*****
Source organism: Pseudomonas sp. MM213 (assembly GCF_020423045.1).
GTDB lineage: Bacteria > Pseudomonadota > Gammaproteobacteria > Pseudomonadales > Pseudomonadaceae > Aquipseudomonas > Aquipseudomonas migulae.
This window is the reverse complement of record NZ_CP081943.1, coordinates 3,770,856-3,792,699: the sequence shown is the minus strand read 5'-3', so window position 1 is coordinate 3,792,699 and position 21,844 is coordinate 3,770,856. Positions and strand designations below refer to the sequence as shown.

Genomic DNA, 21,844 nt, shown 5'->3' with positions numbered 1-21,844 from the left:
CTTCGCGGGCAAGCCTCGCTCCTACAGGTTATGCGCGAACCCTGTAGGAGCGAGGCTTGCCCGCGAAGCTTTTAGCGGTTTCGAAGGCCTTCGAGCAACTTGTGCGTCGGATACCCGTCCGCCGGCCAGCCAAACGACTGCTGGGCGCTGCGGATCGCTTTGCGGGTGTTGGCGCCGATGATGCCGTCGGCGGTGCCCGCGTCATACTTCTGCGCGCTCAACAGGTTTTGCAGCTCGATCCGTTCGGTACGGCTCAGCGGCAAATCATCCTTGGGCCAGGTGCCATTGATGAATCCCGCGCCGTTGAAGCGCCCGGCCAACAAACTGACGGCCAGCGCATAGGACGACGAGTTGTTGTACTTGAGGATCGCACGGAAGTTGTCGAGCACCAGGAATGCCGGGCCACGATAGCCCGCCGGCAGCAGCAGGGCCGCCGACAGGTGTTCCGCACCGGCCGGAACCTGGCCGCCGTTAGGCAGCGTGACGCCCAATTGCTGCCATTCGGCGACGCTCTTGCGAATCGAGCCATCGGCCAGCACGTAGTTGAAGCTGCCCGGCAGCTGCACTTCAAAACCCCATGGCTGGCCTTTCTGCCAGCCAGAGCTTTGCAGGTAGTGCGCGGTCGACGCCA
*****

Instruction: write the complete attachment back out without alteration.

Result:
Source organism: Pseudomonas sp. MM213 (assembly GCF_020423045.1).
GTDB lineage: Bacteria > Pseudomonadota > Gammaproteobacteria > Pseudomonadales > Pseudomonadaceae > Aquipseudomonas > Aquipseudomonas migulae.
This window is the reverse complement of record NZ_CP081943.1, coordinates 3,770,856-3,792,699: the sequence shown is the minus strand read 5'-3', so window position 1 is coordinate 3,792,699 and position 21,844 is coordinate 3,770,856. Positions and strand designations below refer to the sequence as shown.

Genomic DNA, 21,844 nt, shown 5'->3' with positions numbered 1-21,844 from the left:
CTTCGCGGGCAAGCCTCGCTCCTACAGGTTATGCGCGAACCCTGTAGGAGCGAGGCTTGCCCGCGAAGCTTTTAGCGGTTTCGAAGGCCTTCGAGCAACTTGTGCGTCGGATACCCGTCCGCCGGCCAGCCAAACGACTGCTGGGCGCTGCGGATCGCTTTGCGGGTGTTGGCGCCGATGATGCCGTCGGCGGTGCCCGCGTCATACTTCTGCGCGCTCAACAGGTTTTGCAGCTCGATCCGTTCGGTACGGCTCAGCGGCAAATCATCCTTGGGCCAGGTGCCATTGATGAATCCCGCGCCGTTGAAGCGCCCGGCCAACAAACTGACGGCCAGCGCATAGGACGACGAGTTGTTGTACTTGAGGATCGCACGGAAGTTGTCGAGCACCAGGAATGCCGGGCCACGATAGCCCGCCGGCAGCAGCAGGGCCGCCGACAGGTGTTCCGCACCGGCCGGAACCTGGCCGCCGTTAGGCAGCGTGACGCCCAATTGCTGCCATTCGGCGACGCTCTTGCGAATCGAGCCATCGGCCAGCACGTAGTTGAAGCTGCCCGGCAGCTGCACTTCAAAACCCCATGGCTGGCCTTTCTGCCAGCCAGAGCTTTGCAGGTAGTGCGCGGTCGACGCCA